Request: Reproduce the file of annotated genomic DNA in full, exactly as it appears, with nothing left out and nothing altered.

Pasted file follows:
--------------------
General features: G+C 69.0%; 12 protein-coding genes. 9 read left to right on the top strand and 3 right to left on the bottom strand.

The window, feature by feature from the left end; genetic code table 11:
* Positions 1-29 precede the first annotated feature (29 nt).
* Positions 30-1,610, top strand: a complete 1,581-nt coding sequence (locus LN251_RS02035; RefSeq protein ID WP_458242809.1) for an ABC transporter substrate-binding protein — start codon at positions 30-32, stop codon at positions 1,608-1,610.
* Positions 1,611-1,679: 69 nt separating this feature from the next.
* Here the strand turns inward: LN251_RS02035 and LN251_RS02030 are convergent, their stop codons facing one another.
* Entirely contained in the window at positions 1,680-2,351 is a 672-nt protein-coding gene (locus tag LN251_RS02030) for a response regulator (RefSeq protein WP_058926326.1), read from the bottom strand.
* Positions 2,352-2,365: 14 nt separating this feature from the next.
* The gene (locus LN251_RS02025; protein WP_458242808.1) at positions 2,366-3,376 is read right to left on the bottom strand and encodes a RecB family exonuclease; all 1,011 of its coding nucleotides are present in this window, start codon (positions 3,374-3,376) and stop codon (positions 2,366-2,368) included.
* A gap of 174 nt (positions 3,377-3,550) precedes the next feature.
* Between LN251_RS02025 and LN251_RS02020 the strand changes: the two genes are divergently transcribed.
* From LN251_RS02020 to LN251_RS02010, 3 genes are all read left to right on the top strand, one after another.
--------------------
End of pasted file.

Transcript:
General features: G+C 69.0%; 12 protein-coding genes. 9 read left to right on the top strand and 3 right to left on the bottom strand.

The window, feature by feature from the left end; genetic code table 11:
* Positions 1-29 precede the first annotated feature (29 nt).
* Positions 30-1,610, top strand: a complete 1,581-nt coding sequence (locus LN251_RS02035; RefSeq protein ID WP_458242809.1) for an ABC transporter substrate-binding protein — start codon at positions 30-32, stop codon at positions 1,608-1,610.
* Positions 1,611-1,679: 69 nt separating this feature from the next.
* Here the strand turns inward: LN251_RS02035 and LN251_RS02030 are convergent, their stop codons facing one another.
* Entirely contained in the window at positions 1,680-2,351 is a 672-nt protein-coding gene (locus tag LN251_RS02030) for a response regulator (RefSeq protein WP_058926326.1), read from the bottom strand.
* Positions 2,352-2,365: 14 nt separating this feature from the next.
* The gene (locus LN251_RS02025; protein WP_458242808.1) at positions 2,366-3,376 is read right to left on the bottom strand and encodes a RecB family exonuclease; all 1,011 of its coding nucleotides are present in this window, start codon (positions 3,374-3,376) and stop codon (positions 2,366-2,368) included.
* A gap of 174 nt (positions 3,377-3,550) precedes the next feature.
* Between LN251_RS02025 and LN251_RS02020 the strand changes: the two genes are divergently transcribed.
* From LN251_RS02020 to LN251_RS02010, 3 genes are all read left to right on the top strand, one after another.